71. At the beginning and at the end of (a lesson in the) Veda he must
always clasp both the feet of his teacher, (and) he must
study, joining his hands; that is called the Brahmangali
(joining the palms for the sake of the Veda).
crossed hands he must clasp (the feet) of the teacher,
and touch the left (foot) with his left (hand), the right
(foot) with his right (hand).
73. But to him who is
about to begin studying, the teacher always unwearied,
must say: Ho, recite! He shall leave o3 (when the teacher
says): Let a stoppage take place!
74. Let him always
pronounce the syllable Om at the beginning and at the
end of (a lesson in) the Veda; (for) unless the syllable
Om precede (the lesson) will slip away (from him), and
unless it follow it will fade away.
75. Seated on (blades
of Kusa grass) with their points to the east, purified by
Pavitras (blades of Kusa grass), and sanctified by three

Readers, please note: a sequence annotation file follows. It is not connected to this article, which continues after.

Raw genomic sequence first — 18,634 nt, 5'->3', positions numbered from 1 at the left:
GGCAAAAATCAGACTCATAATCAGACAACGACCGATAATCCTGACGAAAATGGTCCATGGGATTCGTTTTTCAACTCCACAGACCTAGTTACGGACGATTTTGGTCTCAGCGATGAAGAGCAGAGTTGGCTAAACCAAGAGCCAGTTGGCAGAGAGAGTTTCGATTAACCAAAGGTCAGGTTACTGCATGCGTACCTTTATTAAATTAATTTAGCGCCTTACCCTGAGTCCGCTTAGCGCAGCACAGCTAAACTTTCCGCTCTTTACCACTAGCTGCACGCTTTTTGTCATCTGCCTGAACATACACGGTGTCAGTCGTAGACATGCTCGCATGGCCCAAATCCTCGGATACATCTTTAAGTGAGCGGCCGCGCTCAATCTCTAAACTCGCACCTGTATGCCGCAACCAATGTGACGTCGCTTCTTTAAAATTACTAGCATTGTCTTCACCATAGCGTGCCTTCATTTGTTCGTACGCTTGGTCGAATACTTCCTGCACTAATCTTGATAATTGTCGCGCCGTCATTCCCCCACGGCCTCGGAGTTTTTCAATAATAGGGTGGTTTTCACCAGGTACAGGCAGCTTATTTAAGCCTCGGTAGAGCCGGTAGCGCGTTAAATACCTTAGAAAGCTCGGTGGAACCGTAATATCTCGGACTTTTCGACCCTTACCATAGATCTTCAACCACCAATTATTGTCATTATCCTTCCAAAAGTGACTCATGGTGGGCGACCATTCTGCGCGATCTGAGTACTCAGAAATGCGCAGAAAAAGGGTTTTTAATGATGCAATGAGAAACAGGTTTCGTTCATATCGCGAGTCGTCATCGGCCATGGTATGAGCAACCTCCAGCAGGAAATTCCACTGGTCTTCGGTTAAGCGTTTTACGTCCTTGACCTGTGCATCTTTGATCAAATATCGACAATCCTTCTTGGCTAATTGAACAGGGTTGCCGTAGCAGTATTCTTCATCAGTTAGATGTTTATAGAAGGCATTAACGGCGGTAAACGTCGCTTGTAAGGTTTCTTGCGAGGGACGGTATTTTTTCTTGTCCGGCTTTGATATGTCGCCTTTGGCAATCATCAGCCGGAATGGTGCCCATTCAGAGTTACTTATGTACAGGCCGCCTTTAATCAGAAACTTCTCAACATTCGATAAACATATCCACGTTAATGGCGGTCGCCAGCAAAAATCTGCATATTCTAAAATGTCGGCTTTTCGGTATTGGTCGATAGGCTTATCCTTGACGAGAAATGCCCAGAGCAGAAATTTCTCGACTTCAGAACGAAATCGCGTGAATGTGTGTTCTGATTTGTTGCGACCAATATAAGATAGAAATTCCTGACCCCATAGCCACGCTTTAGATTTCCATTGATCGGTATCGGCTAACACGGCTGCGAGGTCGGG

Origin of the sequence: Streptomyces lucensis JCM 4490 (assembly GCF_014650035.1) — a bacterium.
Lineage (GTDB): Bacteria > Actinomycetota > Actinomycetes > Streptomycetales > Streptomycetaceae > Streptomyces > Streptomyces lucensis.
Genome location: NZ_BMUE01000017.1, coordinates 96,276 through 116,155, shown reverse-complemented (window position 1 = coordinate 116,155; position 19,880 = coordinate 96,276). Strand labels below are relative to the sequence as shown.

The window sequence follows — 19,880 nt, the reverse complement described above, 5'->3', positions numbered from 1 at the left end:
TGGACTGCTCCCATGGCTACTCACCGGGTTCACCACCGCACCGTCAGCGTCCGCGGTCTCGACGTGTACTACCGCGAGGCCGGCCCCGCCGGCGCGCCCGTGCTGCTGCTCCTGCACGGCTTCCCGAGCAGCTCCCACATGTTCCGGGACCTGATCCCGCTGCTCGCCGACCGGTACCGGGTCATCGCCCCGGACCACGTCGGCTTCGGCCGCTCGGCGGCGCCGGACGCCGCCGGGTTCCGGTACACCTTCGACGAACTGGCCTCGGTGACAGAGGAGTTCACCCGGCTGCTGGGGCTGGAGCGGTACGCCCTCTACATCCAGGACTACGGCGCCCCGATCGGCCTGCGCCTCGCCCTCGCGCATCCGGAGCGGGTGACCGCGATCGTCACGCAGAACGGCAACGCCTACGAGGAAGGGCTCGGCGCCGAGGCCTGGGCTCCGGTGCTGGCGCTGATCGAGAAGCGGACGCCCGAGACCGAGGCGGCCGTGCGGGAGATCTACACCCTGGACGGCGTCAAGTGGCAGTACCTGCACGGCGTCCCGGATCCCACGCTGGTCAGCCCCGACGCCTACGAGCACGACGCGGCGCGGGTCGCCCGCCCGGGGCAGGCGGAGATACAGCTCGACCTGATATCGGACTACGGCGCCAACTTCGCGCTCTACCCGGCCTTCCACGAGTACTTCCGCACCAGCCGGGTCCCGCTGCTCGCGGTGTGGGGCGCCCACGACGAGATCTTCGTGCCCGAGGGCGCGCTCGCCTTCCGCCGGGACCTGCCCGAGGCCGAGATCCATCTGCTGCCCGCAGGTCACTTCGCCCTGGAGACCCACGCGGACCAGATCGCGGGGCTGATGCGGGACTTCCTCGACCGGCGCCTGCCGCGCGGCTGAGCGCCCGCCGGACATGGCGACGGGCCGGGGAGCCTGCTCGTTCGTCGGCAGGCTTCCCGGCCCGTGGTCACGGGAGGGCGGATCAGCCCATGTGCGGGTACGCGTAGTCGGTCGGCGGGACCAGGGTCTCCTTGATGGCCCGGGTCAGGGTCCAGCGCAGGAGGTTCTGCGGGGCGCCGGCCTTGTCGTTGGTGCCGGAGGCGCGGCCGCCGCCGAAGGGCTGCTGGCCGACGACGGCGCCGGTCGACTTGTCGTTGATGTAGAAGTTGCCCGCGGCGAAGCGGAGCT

suppressions of the breath (Pranayama), he is worthy (to
pronounce) the syllable Om.
76. Pragapati (the lord of
creatures) milked out (as it were) from the three Vedas
the sounds A, U, and M, and (the Vyahritis) Bhuh, Bhuvah, Svah.
77. Moreover from the three Vedas Pragapati, who dwells in the highest heaven (Parameshthin),
milked out (as it were) that Rik-verse, sacred to Savitri
(Savitri), which begins with the word tad, one foot from
78. A Brahmana, learned in the Veda, who recites
during both twilights that syllable and that (verse), pre
ceded by the Vyahritis, gains the (whole) merit which
(the recitation of) the Vedas confers.
79. A twice-born
man who (daily) repeats those three one thousand times
outside (the village), will be freed after a month even
from great guilt, as a snake from its slough.
Brahmana, the Kshatriya, and the Vaisya who neglect
(the recitation of) that Rik-verse and the timely (performance of the) rites (prescribed for) them, will be blamed
among virtuous men.